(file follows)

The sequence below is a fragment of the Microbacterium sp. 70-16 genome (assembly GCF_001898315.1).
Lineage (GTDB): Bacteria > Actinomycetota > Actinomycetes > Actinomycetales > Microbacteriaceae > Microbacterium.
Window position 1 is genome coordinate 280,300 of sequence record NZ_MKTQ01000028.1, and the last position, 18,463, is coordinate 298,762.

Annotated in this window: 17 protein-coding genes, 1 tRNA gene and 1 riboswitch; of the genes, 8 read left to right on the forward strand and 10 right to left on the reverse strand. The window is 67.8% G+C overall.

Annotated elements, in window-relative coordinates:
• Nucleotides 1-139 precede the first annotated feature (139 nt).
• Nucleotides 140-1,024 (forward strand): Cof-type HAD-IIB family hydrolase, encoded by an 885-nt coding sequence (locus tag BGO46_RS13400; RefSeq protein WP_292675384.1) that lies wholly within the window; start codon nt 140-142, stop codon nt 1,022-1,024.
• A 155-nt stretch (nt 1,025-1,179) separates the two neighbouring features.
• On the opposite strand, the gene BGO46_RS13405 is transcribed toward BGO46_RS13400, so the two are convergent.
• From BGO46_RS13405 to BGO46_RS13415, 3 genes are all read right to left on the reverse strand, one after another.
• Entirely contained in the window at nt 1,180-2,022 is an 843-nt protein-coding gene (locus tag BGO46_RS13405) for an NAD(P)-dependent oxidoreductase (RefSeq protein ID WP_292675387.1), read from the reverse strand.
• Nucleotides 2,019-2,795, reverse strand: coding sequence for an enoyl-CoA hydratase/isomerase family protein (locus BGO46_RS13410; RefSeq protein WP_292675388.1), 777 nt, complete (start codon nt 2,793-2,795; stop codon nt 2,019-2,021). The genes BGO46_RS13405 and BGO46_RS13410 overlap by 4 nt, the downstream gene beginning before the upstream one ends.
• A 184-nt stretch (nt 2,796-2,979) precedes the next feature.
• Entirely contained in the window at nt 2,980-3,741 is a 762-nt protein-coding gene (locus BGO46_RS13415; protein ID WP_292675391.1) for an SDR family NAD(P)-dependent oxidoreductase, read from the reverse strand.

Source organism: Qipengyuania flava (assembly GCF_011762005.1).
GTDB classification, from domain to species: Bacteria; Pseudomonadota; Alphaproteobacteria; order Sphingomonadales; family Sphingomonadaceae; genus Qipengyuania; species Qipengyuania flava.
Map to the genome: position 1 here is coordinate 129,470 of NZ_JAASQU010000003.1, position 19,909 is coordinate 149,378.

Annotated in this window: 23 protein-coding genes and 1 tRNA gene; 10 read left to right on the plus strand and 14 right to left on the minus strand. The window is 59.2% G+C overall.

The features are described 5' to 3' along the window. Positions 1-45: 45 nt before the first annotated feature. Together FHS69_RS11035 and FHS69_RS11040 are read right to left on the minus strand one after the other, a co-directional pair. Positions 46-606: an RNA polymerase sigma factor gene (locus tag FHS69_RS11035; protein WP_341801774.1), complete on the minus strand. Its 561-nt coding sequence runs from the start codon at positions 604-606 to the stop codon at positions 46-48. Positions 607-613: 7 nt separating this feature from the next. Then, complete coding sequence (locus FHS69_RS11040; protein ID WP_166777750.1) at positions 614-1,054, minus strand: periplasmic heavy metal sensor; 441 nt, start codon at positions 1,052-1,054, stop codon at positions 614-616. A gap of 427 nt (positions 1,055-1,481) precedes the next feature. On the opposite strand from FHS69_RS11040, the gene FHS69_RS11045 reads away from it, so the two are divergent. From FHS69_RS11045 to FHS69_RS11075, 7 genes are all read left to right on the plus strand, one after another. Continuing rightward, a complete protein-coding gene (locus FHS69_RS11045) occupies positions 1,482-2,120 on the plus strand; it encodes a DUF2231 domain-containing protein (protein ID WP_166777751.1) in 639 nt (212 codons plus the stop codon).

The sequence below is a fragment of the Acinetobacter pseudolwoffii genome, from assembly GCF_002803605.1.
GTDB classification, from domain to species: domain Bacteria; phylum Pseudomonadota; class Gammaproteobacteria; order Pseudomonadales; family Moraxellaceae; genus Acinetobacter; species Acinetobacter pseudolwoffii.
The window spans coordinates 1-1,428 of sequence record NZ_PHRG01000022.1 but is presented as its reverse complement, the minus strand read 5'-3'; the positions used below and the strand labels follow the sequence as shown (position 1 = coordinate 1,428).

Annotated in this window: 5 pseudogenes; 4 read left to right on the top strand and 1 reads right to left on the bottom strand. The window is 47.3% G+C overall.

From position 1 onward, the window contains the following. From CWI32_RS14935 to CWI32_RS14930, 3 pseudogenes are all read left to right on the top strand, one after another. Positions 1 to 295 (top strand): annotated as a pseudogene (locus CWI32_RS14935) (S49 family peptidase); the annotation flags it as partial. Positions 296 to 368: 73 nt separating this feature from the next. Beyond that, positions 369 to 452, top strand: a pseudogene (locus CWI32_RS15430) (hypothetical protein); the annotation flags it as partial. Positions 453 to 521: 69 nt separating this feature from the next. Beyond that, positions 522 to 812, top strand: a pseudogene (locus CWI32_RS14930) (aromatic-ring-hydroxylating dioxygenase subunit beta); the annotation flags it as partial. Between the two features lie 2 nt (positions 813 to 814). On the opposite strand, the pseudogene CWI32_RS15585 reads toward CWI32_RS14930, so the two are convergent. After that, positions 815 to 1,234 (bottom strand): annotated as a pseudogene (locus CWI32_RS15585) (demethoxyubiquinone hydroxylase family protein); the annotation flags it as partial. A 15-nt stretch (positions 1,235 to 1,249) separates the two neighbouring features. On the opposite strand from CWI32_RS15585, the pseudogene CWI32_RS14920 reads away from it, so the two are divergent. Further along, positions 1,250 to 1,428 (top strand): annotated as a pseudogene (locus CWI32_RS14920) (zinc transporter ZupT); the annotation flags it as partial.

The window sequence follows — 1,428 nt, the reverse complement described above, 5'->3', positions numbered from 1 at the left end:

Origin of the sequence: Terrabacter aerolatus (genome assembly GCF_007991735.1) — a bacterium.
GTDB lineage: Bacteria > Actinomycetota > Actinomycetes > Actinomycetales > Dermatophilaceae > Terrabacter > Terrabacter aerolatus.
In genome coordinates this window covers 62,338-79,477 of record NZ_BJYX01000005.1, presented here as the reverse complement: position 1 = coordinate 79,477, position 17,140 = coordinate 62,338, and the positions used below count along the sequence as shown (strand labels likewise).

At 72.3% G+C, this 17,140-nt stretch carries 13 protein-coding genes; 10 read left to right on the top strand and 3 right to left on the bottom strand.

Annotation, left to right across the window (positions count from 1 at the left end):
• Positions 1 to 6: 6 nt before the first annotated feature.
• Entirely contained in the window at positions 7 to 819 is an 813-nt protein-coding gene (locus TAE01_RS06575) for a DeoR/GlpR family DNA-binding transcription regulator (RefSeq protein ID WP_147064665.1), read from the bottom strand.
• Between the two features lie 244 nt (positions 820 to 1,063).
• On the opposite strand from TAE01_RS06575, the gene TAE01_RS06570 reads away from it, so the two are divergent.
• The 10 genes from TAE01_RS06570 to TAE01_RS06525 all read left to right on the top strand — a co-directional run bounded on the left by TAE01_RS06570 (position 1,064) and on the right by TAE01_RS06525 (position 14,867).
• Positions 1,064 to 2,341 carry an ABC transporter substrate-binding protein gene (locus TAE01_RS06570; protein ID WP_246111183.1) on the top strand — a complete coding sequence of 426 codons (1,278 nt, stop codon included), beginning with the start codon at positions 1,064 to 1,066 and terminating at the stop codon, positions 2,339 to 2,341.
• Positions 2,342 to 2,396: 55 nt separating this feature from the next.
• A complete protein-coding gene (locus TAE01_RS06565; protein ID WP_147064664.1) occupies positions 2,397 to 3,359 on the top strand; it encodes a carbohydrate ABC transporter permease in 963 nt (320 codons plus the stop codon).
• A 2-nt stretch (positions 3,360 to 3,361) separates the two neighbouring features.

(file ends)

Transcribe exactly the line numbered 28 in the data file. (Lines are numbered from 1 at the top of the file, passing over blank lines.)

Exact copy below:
In genome coordinates this window covers 62,338-79,477 of record NZ_BJYX01000005.1, presented here as the reverse complement: position 1 = coordinate 79,477, position 17,140 = coordinate 62,338, and the positions used below count along the sequence as shown (strand labels likewise).